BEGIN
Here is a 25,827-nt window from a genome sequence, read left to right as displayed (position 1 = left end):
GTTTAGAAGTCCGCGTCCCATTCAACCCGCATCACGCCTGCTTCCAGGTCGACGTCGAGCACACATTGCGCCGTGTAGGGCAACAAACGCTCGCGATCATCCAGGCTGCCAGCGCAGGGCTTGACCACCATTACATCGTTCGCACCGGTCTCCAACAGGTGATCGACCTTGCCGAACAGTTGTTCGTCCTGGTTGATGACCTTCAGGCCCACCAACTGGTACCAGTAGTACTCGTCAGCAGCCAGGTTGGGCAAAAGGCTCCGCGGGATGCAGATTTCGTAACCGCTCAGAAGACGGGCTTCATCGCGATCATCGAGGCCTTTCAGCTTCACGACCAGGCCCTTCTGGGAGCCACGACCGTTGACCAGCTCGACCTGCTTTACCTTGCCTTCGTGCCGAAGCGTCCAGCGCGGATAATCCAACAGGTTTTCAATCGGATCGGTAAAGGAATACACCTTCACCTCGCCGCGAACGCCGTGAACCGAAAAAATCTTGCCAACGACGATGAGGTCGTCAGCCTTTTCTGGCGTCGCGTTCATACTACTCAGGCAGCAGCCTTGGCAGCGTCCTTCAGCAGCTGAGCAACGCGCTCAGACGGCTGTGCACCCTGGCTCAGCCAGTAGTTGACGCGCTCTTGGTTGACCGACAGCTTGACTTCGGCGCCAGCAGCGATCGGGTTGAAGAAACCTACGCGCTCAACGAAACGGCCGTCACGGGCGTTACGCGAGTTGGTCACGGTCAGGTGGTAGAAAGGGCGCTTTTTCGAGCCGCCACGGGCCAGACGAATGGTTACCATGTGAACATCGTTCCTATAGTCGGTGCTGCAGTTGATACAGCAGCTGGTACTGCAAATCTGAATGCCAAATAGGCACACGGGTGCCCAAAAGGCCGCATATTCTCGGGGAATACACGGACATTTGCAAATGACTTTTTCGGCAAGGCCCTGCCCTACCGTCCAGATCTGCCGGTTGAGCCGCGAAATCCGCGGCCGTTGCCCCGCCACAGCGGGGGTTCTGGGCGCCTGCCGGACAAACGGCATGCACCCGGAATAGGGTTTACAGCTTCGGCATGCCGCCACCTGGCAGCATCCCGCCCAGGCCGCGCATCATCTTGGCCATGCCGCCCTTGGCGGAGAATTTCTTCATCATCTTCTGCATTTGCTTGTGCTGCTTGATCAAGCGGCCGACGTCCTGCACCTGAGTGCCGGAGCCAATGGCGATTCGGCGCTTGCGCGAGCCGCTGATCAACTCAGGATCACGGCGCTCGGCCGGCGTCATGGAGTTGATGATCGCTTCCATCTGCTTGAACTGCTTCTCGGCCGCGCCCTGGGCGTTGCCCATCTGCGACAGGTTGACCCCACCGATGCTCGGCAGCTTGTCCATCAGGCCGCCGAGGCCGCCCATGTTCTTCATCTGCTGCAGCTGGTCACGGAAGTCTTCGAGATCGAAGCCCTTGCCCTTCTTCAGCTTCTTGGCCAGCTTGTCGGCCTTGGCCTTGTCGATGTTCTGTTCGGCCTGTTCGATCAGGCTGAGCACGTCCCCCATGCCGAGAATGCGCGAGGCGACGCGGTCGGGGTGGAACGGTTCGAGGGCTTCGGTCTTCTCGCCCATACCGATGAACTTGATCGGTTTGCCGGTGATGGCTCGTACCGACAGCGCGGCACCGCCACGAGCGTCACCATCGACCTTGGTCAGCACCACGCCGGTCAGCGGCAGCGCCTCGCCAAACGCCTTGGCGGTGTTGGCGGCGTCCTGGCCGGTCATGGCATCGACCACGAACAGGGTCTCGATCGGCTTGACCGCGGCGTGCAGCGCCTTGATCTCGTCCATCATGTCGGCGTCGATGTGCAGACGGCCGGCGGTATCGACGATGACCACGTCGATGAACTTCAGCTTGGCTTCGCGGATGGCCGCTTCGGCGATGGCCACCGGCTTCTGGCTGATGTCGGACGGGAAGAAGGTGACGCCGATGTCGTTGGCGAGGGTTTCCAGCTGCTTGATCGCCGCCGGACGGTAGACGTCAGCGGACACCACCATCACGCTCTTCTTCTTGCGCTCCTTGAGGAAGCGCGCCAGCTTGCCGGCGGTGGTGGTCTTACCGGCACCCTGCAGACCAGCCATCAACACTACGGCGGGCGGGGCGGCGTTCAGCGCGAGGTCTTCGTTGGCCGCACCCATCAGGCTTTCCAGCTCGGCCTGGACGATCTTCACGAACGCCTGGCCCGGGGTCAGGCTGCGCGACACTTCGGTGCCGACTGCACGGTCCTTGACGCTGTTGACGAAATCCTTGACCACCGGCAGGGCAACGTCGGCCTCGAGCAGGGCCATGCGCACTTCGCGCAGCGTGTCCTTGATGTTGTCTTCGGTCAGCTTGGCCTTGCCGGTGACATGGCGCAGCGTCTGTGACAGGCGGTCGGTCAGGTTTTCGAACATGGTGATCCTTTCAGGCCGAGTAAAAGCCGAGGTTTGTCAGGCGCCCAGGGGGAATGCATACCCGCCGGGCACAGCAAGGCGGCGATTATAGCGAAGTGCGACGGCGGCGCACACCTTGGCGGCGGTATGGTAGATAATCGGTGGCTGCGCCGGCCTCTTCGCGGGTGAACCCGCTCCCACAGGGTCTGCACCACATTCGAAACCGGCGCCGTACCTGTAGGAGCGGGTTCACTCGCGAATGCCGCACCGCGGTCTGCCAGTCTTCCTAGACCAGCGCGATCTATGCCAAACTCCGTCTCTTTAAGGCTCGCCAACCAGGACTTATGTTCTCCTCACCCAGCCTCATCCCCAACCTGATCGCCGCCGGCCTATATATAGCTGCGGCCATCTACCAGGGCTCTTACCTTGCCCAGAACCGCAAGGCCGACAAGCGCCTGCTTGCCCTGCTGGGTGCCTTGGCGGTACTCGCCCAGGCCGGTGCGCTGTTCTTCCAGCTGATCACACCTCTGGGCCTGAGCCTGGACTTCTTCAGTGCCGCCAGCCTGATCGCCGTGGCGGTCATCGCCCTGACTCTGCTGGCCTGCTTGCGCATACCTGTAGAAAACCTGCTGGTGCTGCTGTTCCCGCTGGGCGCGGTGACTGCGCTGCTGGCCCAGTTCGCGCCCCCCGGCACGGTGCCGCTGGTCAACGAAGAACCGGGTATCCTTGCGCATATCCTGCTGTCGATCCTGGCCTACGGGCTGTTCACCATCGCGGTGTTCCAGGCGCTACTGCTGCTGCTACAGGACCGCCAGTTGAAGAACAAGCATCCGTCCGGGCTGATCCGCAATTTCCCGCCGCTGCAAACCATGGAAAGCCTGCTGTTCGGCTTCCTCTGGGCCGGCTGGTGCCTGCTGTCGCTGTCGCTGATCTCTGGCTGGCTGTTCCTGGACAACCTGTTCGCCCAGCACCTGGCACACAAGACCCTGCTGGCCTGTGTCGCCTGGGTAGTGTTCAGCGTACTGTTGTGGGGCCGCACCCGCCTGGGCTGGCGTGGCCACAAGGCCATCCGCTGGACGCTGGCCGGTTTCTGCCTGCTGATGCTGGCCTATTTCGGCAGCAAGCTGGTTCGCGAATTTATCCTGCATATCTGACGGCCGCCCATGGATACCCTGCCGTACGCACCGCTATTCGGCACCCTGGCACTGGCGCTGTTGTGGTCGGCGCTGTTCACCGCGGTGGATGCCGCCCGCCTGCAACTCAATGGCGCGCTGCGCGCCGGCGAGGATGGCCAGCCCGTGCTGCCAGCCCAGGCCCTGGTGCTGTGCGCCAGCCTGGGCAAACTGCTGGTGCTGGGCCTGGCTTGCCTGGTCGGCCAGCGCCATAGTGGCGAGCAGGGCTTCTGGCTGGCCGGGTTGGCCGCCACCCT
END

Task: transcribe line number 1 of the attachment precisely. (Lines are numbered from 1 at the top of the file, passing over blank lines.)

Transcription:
Here is a 25,827-nt window from a genome sequence, read left to right as displayed (position 1 = left end):